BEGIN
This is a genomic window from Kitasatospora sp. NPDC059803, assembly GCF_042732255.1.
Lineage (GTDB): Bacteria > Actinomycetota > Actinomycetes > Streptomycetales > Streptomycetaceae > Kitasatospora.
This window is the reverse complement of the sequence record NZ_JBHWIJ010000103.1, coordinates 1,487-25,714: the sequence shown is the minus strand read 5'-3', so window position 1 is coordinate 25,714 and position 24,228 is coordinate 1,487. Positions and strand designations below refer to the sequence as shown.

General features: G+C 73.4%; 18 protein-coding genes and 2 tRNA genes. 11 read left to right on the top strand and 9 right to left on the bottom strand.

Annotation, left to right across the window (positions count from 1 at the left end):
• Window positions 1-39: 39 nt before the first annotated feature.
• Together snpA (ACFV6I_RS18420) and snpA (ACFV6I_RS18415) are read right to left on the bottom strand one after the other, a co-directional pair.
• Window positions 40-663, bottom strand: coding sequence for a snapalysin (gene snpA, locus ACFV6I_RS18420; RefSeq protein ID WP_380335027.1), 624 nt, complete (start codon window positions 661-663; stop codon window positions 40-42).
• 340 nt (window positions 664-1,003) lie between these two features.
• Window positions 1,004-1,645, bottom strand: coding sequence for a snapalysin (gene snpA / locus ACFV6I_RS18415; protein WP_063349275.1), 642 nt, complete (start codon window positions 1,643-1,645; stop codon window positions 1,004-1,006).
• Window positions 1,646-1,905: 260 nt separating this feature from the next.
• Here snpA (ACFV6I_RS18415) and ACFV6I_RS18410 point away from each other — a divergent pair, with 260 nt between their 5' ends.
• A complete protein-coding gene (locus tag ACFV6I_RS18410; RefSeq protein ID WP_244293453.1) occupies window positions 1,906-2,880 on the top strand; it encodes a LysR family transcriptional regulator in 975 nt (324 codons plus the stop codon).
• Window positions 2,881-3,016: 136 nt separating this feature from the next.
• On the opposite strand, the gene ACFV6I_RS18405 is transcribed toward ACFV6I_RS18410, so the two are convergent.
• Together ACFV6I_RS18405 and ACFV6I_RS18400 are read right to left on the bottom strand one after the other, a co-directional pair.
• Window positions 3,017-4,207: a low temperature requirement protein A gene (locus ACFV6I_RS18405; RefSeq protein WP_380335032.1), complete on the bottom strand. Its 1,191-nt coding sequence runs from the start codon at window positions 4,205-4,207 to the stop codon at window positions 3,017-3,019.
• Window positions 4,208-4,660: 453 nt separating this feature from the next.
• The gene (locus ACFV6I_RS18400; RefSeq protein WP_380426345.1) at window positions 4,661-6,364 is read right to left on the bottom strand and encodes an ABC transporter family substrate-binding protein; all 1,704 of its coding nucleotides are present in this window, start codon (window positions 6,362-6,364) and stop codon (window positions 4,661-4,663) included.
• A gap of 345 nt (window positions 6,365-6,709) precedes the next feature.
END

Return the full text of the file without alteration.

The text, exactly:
This is a genomic window from Kitasatospora sp. NPDC059803, assembly GCF_042732255.1.
Lineage (GTDB): Bacteria > Actinomycetota > Actinomycetes > Streptomycetales > Streptomycetaceae > Kitasatospora.
This window is the reverse complement of the sequence record NZ_JBHWIJ010000103.1, coordinates 1,487-25,714: the sequence shown is the minus strand read 5'-3', so window position 1 is coordinate 25,714 and position 24,228 is coordinate 1,487. Positions and strand designations below refer to the sequence as shown.

General features: G+C 73.4%; 18 protein-coding genes and 2 tRNA genes. 11 read left to right on the top strand and 9 right to left on the bottom strand.

Annotation, left to right across the window (positions count from 1 at the left end):
• Window positions 1-39: 39 nt before the first annotated feature.
• Together snpA (ACFV6I_RS18420) and snpA (ACFV6I_RS18415) are read right to left on the bottom strand one after the other, a co-directional pair.
• Window positions 40-663, bottom strand: coding sequence for a snapalysin (gene snpA, locus ACFV6I_RS18420; RefSeq protein ID WP_380335027.1), 624 nt, complete (start codon window positions 661-663; stop codon window positions 40-42).
• 340 nt (window positions 664-1,003) lie between these two features.
• Window positions 1,004-1,645, bottom strand: coding sequence for a snapalysin (gene snpA / locus ACFV6I_RS18415; protein WP_063349275.1), 642 nt, complete (start codon window positions 1,643-1,645; stop codon window positions 1,004-1,006).
• Window positions 1,646-1,905: 260 nt separating this feature from the next.
• Here snpA (ACFV6I_RS18415) and ACFV6I_RS18410 point away from each other — a divergent pair, with 260 nt between their 5' ends.
• A complete protein-coding gene (locus tag ACFV6I_RS18410; RefSeq protein ID WP_244293453.1) occupies window positions 1,906-2,880 on the top strand; it encodes a LysR family transcriptional regulator in 975 nt (324 codons plus the stop codon).
• Window positions 2,881-3,016: 136 nt separating this feature from the next.
• On the opposite strand, the gene ACFV6I_RS18405 is transcribed toward ACFV6I_RS18410, so the two are convergent.
• Together ACFV6I_RS18405 and ACFV6I_RS18400 are read right to left on the bottom strand one after the other, a co-directional pair.
• Window positions 3,017-4,207: a low temperature requirement protein A gene (locus ACFV6I_RS18405; RefSeq protein WP_380335032.1), complete on the bottom strand. Its 1,191-nt coding sequence runs from the start codon at window positions 4,205-4,207 to the stop codon at window positions 3,017-3,019.
• Window positions 4,208-4,660: 453 nt separating this feature from the next.
• The gene (locus ACFV6I_RS18400; RefSeq protein WP_380426345.1) at window positions 4,661-6,364 is read right to left on the bottom strand and encodes an ABC transporter family substrate-binding protein; all 1,704 of its coding nucleotides are present in this window, start codon (window positions 6,362-6,364) and stop codon (window positions 4,661-4,663) included.
• A gap of 345 nt (window positions 6,365-6,709) precedes the next feature.